And now, my children, observe the things which I commanded you, since what I heard from my ancestors I have told to you. See, I am free of responsibility for your impiety or for any transgression which you may commit until the consummation of the ages, [against Christ, the Savior of the world] in leading Israel astray and in fomenting in it great evils against the Lord. And you shall act lawlessly in Israel, with the result that Jerusalem cannot bear the presence of your wickedness, but the curtain of the Temple will be torn, so that it will no longer conceal your shameful behavior. You shall be scattered as captives among the nations, where you will be a disgrace and a curse. For the house which the Lord shall choose shall be called Jerusalem, as the book of Enoch the Righteous maintains.6
Specifically commenting on the idea that their wickedness would result in the curtain of the Temple being torn, "so that it will no longer conceal your shameful behavior," Levi (or the pseudepigraphical writer) makes a direct connection with the priestly clothing and the temple veil. Nibley, directly quoting Philonenko, observes that this "introduces us into a world of the most mystifying speculation: the Temple is here considered as a person and the veil of the temple as a garment that is worn, as a personification of the sanctuary itself."7 H.C. Kee similarly sees this statement as particularly unusual: "The figure of speech here describing the temple veil as covering Israel's shame is awkward and may have been altered by a Christian editor from an original reference to "garment." That would be consonant with the picture of God's judgment in Hos 2:9-10, which may provide the background for the imagery of this passage in TLevi."8 Biblical scholars see this statement in Levi as a Christian interpolation, with the torn "curtain of the Temple" described by Levi as directly relating to the 'temple veil' being rent in twain, as stated in Matthew 27:51 (also, Mark 15:38; Luke 23:45).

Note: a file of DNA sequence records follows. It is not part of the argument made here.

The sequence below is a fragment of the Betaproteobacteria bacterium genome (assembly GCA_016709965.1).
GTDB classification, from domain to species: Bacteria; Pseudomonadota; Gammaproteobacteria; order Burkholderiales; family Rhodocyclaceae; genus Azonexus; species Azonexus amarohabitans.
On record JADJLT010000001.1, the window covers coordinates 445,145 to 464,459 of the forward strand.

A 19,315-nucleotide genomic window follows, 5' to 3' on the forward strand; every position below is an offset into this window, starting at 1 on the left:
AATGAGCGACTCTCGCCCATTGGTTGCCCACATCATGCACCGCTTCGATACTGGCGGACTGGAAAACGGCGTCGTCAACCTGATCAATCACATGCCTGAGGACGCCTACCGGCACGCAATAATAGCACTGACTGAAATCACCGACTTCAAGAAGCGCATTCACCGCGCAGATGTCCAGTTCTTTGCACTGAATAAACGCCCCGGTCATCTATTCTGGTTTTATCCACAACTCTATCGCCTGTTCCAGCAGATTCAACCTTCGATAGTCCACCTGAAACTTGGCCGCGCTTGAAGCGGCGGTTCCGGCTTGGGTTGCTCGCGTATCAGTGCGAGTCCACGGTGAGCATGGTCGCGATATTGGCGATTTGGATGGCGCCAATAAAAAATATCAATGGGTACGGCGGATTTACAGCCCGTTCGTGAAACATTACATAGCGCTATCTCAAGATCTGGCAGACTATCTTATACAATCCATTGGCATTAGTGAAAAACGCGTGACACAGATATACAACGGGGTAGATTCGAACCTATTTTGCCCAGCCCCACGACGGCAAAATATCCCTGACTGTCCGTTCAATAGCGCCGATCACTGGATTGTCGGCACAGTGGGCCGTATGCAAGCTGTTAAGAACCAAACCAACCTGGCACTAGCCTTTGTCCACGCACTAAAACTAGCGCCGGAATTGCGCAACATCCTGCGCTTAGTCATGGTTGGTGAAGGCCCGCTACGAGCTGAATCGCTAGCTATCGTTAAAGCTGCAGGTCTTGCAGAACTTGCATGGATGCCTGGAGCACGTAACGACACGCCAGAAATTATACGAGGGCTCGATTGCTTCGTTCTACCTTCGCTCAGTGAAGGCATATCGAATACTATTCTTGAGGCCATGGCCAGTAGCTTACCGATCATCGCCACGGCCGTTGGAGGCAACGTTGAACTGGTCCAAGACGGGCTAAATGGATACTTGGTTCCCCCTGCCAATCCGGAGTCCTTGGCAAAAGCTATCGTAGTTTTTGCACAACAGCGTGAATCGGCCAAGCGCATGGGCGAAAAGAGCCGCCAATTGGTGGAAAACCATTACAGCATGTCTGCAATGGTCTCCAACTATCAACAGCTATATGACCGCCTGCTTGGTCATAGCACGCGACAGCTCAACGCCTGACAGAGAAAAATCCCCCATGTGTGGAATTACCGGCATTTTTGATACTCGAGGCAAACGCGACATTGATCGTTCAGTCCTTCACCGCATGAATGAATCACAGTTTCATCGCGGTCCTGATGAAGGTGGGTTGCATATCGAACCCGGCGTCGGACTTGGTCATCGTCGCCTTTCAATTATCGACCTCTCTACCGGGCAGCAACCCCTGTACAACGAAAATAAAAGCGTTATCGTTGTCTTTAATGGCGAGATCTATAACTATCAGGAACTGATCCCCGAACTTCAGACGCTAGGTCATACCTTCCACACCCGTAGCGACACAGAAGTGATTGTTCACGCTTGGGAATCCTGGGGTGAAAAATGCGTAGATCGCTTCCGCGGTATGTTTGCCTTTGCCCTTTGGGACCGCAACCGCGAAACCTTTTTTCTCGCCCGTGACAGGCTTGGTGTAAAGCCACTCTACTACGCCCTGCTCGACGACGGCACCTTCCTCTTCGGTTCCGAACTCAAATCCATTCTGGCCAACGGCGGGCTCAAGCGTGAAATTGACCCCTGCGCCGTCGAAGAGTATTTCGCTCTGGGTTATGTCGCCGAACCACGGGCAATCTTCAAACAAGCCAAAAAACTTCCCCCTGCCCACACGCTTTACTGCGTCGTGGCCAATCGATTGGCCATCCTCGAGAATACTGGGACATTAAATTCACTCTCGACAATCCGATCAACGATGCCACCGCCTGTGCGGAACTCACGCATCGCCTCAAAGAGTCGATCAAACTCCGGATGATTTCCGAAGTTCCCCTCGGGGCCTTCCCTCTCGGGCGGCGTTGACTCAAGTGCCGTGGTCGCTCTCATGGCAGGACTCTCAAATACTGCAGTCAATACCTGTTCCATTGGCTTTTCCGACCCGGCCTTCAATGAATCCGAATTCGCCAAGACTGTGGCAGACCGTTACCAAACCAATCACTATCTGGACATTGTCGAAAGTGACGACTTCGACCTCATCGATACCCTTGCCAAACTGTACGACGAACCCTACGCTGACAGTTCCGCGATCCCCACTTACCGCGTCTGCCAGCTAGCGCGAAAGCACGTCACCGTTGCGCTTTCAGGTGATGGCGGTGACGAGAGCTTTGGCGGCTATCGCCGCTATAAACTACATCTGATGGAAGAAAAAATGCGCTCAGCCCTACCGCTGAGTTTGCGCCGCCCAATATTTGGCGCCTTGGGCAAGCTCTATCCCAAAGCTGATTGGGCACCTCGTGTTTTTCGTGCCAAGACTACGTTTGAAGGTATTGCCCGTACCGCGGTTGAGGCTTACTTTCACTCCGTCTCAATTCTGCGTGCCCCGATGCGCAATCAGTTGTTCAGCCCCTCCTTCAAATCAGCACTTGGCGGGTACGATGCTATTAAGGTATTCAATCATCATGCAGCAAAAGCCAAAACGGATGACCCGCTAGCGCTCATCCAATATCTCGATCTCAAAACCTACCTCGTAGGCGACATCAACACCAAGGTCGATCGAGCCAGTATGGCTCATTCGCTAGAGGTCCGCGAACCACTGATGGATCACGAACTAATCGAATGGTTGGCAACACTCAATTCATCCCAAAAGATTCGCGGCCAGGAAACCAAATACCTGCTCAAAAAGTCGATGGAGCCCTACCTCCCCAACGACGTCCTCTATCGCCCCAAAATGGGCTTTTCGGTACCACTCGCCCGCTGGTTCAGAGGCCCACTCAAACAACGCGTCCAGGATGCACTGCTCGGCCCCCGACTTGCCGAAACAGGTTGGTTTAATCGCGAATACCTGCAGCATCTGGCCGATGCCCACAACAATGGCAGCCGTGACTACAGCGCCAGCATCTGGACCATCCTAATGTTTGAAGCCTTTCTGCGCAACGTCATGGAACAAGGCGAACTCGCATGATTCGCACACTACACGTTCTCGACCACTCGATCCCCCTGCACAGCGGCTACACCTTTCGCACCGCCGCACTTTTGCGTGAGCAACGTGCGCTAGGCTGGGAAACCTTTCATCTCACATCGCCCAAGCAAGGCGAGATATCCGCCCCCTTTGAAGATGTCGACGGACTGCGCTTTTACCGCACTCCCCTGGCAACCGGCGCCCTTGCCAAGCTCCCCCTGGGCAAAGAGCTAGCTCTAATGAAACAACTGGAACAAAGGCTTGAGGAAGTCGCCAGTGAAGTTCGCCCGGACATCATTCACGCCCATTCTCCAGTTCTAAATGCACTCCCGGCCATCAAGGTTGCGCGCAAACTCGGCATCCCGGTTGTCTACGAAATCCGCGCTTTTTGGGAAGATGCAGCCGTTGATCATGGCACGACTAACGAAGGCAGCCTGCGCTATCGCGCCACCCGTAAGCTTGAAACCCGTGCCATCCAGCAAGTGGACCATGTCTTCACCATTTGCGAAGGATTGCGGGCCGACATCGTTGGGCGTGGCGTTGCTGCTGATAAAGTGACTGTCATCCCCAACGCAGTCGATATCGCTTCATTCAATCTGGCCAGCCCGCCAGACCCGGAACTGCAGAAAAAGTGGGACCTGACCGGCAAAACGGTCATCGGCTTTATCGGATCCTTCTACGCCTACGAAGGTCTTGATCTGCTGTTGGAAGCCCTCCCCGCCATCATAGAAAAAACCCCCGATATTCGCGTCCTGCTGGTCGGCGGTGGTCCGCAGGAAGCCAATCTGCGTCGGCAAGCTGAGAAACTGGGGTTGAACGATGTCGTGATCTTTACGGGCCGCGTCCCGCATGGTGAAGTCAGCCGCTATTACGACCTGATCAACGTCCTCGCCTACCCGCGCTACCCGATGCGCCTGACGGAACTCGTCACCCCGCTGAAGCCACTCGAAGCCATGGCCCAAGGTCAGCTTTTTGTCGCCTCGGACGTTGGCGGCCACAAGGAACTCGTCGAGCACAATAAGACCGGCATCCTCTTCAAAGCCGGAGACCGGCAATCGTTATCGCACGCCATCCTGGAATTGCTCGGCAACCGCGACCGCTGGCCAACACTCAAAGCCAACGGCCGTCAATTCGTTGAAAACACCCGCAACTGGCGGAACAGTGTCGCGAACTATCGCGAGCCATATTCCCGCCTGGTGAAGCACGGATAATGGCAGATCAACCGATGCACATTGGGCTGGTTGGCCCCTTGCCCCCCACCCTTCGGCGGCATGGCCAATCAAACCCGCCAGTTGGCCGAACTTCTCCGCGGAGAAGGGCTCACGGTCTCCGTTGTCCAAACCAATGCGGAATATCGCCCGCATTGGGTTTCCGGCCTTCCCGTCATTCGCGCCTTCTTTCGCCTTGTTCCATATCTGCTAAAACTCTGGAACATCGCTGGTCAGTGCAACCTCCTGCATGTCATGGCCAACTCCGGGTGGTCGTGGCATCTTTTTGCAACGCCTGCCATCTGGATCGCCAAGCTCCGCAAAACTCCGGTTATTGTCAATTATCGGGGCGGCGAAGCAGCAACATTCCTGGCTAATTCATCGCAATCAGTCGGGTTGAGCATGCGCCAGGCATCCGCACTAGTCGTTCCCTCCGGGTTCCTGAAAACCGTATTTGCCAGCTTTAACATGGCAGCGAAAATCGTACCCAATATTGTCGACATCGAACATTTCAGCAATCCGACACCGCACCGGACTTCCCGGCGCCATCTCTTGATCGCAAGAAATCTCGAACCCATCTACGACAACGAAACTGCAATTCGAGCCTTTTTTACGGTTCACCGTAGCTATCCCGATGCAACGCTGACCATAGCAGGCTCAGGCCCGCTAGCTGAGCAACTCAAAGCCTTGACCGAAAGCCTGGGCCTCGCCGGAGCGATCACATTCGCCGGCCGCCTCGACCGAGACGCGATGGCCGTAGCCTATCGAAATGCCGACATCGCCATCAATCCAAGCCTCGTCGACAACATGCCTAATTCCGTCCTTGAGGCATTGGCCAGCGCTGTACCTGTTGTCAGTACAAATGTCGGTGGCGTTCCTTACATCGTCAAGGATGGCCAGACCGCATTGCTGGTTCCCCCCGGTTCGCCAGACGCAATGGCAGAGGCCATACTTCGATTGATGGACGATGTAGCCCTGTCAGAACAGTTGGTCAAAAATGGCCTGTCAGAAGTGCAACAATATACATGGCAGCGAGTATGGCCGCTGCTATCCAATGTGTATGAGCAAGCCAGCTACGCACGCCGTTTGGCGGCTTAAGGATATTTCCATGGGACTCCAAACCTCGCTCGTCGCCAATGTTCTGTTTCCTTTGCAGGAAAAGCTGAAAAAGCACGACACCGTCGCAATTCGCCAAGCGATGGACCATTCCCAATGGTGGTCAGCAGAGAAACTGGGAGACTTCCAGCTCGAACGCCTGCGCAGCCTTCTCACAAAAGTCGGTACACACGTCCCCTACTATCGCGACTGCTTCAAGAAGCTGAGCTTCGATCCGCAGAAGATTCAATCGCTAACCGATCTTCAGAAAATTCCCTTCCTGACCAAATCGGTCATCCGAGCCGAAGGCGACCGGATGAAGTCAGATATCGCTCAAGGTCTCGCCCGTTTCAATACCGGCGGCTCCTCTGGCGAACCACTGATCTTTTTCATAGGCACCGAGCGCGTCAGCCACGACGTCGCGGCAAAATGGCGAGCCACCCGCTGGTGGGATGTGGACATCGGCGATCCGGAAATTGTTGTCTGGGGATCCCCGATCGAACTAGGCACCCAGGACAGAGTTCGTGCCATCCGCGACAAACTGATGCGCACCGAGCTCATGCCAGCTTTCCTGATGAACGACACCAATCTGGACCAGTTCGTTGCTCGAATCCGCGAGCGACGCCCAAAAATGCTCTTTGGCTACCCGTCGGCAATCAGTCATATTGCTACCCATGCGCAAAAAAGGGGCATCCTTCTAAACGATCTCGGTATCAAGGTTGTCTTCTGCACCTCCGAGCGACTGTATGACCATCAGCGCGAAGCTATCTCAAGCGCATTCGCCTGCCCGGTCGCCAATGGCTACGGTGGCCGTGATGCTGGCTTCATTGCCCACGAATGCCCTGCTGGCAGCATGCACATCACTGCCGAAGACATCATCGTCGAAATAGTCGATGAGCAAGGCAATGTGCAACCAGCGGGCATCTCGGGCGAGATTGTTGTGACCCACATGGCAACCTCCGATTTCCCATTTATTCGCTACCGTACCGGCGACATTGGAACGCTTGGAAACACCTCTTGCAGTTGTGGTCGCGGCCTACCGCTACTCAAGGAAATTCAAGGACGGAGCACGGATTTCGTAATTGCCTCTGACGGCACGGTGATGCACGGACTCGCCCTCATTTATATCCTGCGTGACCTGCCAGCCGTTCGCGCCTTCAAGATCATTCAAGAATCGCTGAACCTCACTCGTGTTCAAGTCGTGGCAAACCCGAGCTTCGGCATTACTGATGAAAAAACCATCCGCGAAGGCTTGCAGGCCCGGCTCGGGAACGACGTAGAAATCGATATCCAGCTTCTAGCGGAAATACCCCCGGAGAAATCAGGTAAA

If the correlation between Levi and Matthew is appropriately warranted, which it seems to be, then David deSilva makes an interesting point that provides corroboration to Philonenko's assertion. Matthew uses the Greek katapetasma for temple 'veil', whereas, Levi uses endyma, for the temple 'curtain,' or, "garment of the temple."9 This provides a literary allusion between the temple veil and the physical garment or priestly clothing that was worn. It should be also noted that there is a lexical difference between 'garment' used in the New Testament, such as the instance of the lady touching the hem of Jesus' 'garment' (himation), and the 'garment' (endyma) that was "white as snow," worn by the angel of the Lord whose "countenance was like lightning" (Matthew 28:3). Not only does Levi's posterity defile their own garments, their wickedness would also defile the temple.